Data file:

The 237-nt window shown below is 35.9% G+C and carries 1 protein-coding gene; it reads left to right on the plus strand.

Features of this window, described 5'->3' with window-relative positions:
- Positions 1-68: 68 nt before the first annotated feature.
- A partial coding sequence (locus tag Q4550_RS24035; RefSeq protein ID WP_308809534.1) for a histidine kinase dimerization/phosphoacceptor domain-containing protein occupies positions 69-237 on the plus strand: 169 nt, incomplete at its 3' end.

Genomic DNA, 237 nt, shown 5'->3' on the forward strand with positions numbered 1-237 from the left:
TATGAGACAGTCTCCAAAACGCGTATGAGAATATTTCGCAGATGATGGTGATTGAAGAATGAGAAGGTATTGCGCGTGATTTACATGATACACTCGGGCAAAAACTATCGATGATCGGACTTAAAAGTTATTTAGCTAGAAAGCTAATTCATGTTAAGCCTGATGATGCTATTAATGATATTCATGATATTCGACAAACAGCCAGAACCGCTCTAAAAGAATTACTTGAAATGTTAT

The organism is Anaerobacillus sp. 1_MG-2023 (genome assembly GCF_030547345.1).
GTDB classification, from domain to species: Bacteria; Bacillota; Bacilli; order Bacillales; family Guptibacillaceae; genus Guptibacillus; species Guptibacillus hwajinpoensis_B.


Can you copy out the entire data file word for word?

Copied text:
The 237-nt window shown below is 35.9% G+C and carries 1 protein-coding gene; it reads left to right on the plus strand.

Features of this window, described 5'->3' with window-relative positions:
- Positions 1-68: 68 nt before the first annotated feature.
- A partial coding sequence (locus tag Q4550_RS24035; RefSeq protein ID WP_308809534.1) for a histidine kinase dimerization/phosphoacceptor domain-containing protein occupies positions 69-237 on the plus strand: 169 nt, incomplete at its 3' end.

Genomic DNA, 237 nt, shown 5'->3' on the forward strand with positions numbered 1-237 from the left:
TATGAGACAGTCTCCAAAACGCGTATGAGAATATTTCGCAGATGATGGTGATTGAAGAATGAGAAGGTATTGCGCGTGATTTACATGATACACTCGGGCAAAAACTATCGATGATCGGACTTAAAAGTTATTTAGCTAGAAAGCTAATTCATGTTAAGCCTGATGATGCTATTAATGATATTCATGATATTCGACAAACAGCCAGAACCGCTCTAAAAGAATTACTTGAAATGTTAT

The organism is Anaerobacillus sp. 1_MG-2023 (genome assembly GCF_030547345.1).
GTDB classification, from domain to species: Bacteria; Bacillota; Bacilli; order Bacillales; family Guptibacillaceae; genus Guptibacillus; species Guptibacillus hwajinpoensis_B.